Freelander - practical luxury

  • Month in and Freelander is making ownership a pleasure
  • Top of the range model reveals its hugely practical side
  • But ensures its luxury nature is not forgotten too

The Land Rover Freelander is proving an extremely effective set of wheels.

At the tail end of the winter blast it proved that when the roads get covered in snow and ice the four-wheel drive system can make the difference between getting home and sliding off the road into a ditch.

With the weather improving the Freelander’s more practical nature is coming to the fore. Firstly the boot is not only large at 755 litres (that’s bigger than a Volvo XC60 and Audi Q5) but the box shape of the boot means large tall items can fit in without the need to drop the rear seats.

My two large garden refuse sacks defeat most car boots due to their height and width but both sit side-by-side without the need for rear seat lowering. It’s an impressive trick as some 4x4s manage one bag but it tends to be the large off-roaders that can accommodate both just in the boot space.

Through winter the luxury side of the Freelander’s nature came to the fore. The front seats are heated and quickly warm up, and to keep hands warm there is a heated steering wheel (something previously only found on the bigger, posher Ranger Rover).

The only downside is that the heated seats only have two settings so when the temp is chilly rather than freezing then the seats can be too hot so you have to alternate between on and off.

When it comes to driving the Freelander’s real forte is as a relaxed and comfortable cruiser. On long motorway and dual carriageway trips it is proving to be a really effective distance machine. Even after a long drive to Edinburgh I felt fresh and relaxed.

The auto box handles the acceleration require to join from slip roads into the faster moving traffic, and overtaking slower lorries and cars towing caravans is just a right foot flex away.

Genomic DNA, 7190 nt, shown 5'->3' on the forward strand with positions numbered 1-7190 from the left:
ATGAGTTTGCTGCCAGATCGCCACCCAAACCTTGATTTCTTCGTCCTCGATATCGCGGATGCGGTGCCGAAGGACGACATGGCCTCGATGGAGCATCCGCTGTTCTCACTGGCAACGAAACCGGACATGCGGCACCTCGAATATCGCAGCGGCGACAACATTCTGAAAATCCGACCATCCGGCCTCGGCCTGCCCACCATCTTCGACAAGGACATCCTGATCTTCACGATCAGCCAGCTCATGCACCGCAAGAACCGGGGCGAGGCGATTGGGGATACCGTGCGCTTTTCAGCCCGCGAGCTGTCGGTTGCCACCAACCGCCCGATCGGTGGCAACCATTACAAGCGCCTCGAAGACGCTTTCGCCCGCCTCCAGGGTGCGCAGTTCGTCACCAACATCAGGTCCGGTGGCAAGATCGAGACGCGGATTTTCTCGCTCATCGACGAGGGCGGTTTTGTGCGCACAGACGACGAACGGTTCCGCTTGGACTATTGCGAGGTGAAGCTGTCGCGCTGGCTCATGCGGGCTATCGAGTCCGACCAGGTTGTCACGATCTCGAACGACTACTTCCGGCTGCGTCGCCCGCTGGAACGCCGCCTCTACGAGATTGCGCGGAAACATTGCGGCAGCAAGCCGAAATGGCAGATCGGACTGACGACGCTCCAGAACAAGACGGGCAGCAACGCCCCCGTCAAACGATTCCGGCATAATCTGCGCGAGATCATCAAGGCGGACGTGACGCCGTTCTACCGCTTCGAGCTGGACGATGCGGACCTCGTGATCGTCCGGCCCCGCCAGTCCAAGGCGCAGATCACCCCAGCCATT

The leather clad seats (front and rear) prove both comfortable and supportive, plus the front seats have an armrest and plenty of adjustment for your own bespoke seating position.

There is also a memory function to save up to three positions – ideal if more than one person drives the Freelander regularly. All these functions come as standard on the HSE Lux as does the twin sunroofs which helps make the cabin space more roomy and airy, though only the front sunroof opens.It all helps deliver a premium feel to the top-of-the-range Freelander.

Another upside of steady cruising is fuel consumption improves to an indicated average of 34-35mpg, not far off the manufacturer’s claimed 40mpg average.

Trying to hustle the Freelander along more twisty roads is something that it can manage especially with the pulling power of the diesel engine. The 'Sport' mode on the automatic helps here and the throttle is quick to respond.

However, the car’s handling is not really designed for this type of behaviour and when it comes to a quick stop the car’s weight really tests the brakes.

The Freelander is no fatty but at 1850kgs is heavier than some rivals such as the VW Tiguan (1604kgs). The upside is that it makes a very handy towing vehicle (weight helps aid stability) especially for the likes of horse boxes and caravans thanks to a braked towing weight of up to 2000kgs.

The Freelander HSE Lux also comes with tow hitch assist, a rear view parking camera with visual guidelines to help steer and line up the car with the trailer. It helps make a one-person hitch up of a trailer much more straight forward and hassle free.

What do you make of your car? Tell others what your car is like to live with and get your review published on Parkers here.

Total mileage: 6,468 miles

Average mpg: 32.8mpg